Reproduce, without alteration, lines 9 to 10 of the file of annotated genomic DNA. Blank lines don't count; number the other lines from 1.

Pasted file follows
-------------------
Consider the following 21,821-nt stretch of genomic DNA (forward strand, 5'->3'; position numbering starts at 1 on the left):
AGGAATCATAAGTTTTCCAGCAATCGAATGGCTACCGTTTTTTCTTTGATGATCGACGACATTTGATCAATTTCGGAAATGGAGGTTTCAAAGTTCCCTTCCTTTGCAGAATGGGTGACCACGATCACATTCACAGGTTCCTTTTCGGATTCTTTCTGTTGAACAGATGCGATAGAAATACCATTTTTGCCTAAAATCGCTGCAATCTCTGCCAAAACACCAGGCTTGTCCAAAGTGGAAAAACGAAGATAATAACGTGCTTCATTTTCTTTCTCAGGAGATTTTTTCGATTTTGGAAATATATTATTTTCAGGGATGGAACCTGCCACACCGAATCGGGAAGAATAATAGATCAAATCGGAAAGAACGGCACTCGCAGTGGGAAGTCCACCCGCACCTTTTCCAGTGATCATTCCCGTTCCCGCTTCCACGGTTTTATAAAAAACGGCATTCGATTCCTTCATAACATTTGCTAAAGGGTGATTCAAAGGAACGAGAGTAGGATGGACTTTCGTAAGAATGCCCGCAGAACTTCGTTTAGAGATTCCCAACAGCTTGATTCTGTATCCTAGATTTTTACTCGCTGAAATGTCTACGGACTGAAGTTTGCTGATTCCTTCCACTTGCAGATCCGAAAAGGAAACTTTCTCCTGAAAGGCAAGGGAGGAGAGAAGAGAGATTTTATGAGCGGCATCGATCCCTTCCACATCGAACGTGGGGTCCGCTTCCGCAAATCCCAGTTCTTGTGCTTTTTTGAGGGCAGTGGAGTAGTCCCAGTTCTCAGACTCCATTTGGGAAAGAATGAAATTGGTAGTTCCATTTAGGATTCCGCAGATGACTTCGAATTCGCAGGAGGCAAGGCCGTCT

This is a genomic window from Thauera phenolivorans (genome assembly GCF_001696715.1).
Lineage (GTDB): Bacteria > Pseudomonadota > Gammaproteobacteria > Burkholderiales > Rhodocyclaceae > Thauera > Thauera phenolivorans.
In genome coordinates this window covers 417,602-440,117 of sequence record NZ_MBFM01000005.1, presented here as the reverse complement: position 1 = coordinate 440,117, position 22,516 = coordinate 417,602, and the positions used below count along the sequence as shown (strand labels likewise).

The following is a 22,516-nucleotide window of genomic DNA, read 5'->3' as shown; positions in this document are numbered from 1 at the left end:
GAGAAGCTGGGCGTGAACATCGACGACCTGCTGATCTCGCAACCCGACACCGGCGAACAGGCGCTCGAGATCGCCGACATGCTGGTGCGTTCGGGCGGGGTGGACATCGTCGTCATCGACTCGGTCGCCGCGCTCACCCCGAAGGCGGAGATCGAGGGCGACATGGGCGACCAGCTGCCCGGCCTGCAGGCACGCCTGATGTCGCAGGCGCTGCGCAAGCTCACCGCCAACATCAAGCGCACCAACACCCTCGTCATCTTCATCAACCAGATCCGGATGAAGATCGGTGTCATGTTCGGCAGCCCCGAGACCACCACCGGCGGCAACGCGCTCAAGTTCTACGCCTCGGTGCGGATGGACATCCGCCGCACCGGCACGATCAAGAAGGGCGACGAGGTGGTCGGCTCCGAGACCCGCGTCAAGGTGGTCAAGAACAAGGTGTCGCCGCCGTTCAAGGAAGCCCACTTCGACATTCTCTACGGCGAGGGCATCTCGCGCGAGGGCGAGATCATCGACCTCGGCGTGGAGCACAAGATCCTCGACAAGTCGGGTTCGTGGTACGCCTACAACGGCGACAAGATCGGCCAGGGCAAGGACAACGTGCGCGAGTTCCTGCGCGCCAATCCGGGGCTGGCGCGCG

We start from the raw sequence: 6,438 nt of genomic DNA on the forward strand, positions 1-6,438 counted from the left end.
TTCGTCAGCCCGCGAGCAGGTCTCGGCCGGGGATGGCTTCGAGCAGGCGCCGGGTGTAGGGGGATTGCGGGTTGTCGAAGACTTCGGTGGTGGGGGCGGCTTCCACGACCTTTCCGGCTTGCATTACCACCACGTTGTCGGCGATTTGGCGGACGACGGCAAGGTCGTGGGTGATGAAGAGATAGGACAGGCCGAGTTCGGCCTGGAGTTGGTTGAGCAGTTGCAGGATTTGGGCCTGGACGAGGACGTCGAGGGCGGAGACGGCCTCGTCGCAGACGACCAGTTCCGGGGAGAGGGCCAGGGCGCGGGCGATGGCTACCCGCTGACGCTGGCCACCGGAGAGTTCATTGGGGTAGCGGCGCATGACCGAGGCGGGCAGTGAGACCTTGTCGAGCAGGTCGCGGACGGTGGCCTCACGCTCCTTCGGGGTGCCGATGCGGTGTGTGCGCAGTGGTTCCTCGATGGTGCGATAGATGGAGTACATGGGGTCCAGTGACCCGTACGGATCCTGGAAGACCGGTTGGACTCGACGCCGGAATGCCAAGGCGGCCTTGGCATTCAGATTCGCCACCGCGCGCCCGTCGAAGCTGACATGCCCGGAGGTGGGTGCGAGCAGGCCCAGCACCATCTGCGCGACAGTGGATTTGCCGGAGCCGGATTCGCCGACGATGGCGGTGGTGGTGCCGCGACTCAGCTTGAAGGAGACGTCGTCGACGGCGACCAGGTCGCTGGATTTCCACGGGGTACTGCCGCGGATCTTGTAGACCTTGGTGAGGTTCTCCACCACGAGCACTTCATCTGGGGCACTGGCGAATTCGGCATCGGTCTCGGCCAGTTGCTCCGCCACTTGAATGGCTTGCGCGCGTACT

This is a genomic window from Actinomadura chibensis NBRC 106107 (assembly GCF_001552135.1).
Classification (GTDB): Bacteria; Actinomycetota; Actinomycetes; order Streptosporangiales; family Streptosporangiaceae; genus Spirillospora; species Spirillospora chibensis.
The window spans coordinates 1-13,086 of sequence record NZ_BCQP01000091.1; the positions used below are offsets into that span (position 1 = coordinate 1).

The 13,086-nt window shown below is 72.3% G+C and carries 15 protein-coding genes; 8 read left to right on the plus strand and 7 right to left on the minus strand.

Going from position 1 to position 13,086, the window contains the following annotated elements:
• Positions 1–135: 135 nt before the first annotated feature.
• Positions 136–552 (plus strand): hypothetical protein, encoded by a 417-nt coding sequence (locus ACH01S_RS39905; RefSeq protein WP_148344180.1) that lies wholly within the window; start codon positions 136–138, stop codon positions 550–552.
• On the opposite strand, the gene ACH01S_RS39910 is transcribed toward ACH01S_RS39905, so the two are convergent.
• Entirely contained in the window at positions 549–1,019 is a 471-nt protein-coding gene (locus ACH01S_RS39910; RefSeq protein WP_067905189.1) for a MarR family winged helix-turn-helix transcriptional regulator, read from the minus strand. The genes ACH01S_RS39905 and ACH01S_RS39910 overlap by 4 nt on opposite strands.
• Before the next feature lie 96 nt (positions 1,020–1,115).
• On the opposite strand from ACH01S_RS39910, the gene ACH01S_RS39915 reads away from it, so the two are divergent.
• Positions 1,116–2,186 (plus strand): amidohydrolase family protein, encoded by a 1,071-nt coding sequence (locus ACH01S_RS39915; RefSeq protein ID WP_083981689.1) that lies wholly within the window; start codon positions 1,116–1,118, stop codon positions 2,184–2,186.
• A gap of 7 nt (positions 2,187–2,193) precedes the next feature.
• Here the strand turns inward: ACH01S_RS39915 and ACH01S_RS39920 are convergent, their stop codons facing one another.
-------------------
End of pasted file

TTCGTCAGCCCGCGAGCAGGTCTCGGCCGGGGATGGCTTCGAGCAGGCGCCGGGTGTAGGGGGATTGCGGGTTGTCGAAGACTTCGGTGGTGGGGGCGGCTTCCACGACCTTTCCGGCTTGCATTACCACCACGTTGTCGGCGATTTGGCGGACGACGGCAAGGTCGTGGGTGATGAAGAGATAGGACAGGCCGAGTTCGGCCTGGAGTTGGTTGAGCAGTTGCAGGATTTGGGCCTGGACGAGGACGTCGAGGGCGGAGACGGCCTCGTCGCAGACGACCAGTTCCGGGGAGAGGGCCAGGGCGCGGGCGATGGCTACCCGCTGACGCTGGCCACCGGAGAGTTCATTGGGGTAGCGGCGCATGACCGAGGCGGGCAGTGAGACCTTGTCGAGCAGGTCGCGGACGGTGGCCTCACGCTCCTTCGGGGTGCCGATGCGGTGTGTGCGCAGTGGTTCCTCGATGGTGCGATAGATGGAGTACATGGGGTCCAGTGACCCGTACGGATCCTGGAAGACCGGTTGGACTCGACGCCGGAATGCCAAGGCGGCCTTGGCATTCAGATTCGCCACCGCGCGCCCGTCGAAGCTGACATGCCCGGAGGTGGGTGCGAGCAGGCCCAGCACCATCTGCGCGACAGTGGATTTGCCGGAGCCGGATTCGCCGACGATGGCGGTGGTGGTGCCGCGACTCAGCTTGAAGGAGACGTCGTCGACGGCGACCAGGTCGCTGGATTTCCACGGGGTACTGCCGCGGATCTTGTAGACCTTGGTGAGGTTCTCCACCACGAGCACTTCATCTGGGGCACTGGCGAATTCGGCATCGGTCTCGGCCAGTTGCTCCGCCACTTGAATGGCTTGCGCGCGTACT

This is a genomic window from Actinomadura chibensis NBRC 106107 (assembly GCF_001552135.1).